Thus in this report, as indicated at the outset, the Group has criticised human rights violations by both sides, security forces and militants alike. This is, unfortunately, unusual, but for the reasons cited above, in keeping with the core, internationally accepted precepts of human rights and impartial judgement.
Since 1990, there has been substantial militant activity in the State. According to police sources, there were 5,153 incidents of violence and other militant activities in that year. These rose sharply to 7,315 incidents in 1992, and amounted to 7987, 8784, 8731 and 6633 incidents in 1993, 1994, 1995 and 1996 respectively. After this, with an elected National Conference government taking office in October 1996, militant activity declined to 4702, 4150, and 4326 incidents in 1997, 1998 and 1999 respectively. In the 10 year period from January 1990 to December 1999, there were a total of 63,387 incidents involving the militants, signifying a high level of activity, which was however, significantly reduced after 1996.
The militants also targeted political activists. In 1996, as many as 61 were killed, of which 36 were from the NC, and 19 from the Congress. In 1997, 1998, and 1999, 57, 52, and 47 political activists, of which 121 were from the NC, and 18 were from the Congress, were killed by militants. The plan by the militants was obviously to discourage 'over-ground' political activity, particularly by the major parties: the NC and the Congress which bore the brunt of the killings. But the killing of 217 political activists over a period of just 4 years, is a premeditated assault on legitimate political activity and is as such a clearly politically motivated human rights atrocity, allegedly planned by the ISI and other agencies across the border.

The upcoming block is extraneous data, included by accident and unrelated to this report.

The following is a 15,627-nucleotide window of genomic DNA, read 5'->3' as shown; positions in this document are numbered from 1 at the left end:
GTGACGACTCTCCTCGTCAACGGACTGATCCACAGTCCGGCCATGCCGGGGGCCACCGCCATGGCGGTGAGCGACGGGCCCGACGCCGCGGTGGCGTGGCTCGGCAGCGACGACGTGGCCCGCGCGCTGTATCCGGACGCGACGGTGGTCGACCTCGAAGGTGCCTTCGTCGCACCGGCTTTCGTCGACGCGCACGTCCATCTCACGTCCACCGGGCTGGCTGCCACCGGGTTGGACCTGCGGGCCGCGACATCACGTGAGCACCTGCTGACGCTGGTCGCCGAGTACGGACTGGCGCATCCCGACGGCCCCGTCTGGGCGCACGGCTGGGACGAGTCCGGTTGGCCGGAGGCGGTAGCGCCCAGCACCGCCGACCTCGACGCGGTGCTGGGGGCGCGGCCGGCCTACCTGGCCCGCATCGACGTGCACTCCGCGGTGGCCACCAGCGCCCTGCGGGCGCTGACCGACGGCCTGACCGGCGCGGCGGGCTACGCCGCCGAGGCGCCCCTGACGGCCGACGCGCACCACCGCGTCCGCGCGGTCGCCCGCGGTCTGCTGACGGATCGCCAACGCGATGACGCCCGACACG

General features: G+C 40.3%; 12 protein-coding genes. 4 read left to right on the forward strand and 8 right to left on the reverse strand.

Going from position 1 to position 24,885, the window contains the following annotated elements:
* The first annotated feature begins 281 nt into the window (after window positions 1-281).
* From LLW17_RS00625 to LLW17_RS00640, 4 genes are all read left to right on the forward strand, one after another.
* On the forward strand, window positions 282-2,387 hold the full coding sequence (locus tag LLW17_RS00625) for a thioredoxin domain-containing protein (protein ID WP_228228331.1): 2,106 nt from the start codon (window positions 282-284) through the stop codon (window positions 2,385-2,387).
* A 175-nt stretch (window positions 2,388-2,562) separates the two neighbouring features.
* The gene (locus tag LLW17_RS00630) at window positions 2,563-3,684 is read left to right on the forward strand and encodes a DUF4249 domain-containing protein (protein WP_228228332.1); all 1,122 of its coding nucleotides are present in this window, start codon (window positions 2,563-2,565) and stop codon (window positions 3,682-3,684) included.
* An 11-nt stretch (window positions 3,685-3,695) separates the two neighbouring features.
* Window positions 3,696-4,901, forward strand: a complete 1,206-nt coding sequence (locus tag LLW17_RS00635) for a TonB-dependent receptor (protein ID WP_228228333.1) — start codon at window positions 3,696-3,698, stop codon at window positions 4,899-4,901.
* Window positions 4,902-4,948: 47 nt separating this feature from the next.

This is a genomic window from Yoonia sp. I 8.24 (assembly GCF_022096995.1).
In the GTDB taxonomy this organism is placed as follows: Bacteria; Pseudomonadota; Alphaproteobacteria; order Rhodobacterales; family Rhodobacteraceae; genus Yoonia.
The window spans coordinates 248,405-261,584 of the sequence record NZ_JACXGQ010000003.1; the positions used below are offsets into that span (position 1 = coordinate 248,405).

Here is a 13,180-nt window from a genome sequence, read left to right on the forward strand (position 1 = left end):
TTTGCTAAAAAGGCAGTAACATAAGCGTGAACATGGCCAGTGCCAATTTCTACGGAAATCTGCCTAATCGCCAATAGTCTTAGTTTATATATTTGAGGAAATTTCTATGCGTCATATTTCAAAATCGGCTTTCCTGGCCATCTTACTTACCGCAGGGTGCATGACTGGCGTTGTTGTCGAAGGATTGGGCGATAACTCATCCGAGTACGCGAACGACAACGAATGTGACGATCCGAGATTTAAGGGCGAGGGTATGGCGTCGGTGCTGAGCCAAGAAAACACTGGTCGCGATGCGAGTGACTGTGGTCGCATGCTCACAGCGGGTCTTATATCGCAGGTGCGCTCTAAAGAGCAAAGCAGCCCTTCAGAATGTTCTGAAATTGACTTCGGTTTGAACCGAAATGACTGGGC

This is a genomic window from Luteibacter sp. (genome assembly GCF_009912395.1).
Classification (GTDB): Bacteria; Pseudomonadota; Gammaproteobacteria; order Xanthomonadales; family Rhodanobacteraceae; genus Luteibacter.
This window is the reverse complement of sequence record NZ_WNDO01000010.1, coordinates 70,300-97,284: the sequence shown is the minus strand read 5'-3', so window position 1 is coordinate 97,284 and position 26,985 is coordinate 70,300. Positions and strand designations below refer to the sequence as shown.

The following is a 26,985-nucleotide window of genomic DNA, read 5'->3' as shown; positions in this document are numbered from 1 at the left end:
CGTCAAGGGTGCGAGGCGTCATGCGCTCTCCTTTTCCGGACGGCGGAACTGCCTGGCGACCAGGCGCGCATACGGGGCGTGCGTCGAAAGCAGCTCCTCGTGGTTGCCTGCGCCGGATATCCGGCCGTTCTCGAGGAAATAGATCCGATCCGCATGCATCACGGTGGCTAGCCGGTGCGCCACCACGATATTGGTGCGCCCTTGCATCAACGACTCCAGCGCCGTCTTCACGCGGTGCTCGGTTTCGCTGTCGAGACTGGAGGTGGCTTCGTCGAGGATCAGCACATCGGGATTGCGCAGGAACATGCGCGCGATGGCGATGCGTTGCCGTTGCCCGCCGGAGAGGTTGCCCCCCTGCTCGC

The pattern of destruction of property by militants was similar to the total incidents of militant activity. For instance, in 1990, according to official sources, as many as 802 public buildings including 129 schools, 172 bridges and 501 other buildings, were destroyed or extensively damaged allegedly by militants. By 1991, this total plummeted to 93, going up by 1994 to 337. By 1996, public buildings destroyed came down to 122, falling further to only 29 in both 1997 and 1998, to a low of 18 in 1999. In 1996, 602 private buildings were destroyed, of which 432 were stated to belong to the majority community, and 170 to the minority community. By 1997, this came down to a total of 437 private buildings of which 303 and 134 were owned by the majority and minority communities, respectively. In 1998, the total dropped to 273, of which 189 and 84 were majority and minority community owned, respectively. There was a slight increase in 1998, the total going up to 284, of which 233 and 51 were buildings belonging to the majority and minority communities respectively.
Human rights activists question these figures arguing that some of this damage is collateral damage, caused by the security forces in the course of their counter insurgency operations. Even if this was so, and these would be human rights violations, systematically deflated figures would still indicate the widespread damage to public and private property by militant activity, causing grave damage and grief to the civilian population.
Other attacks by militants include the use of explosions through mines, IEDs using RDX, and so on. There were as many as 1280 such attacks in 1990, reduced to 358 in 1996, 255 in 1997, 264 in 1998, and 293 in 1999.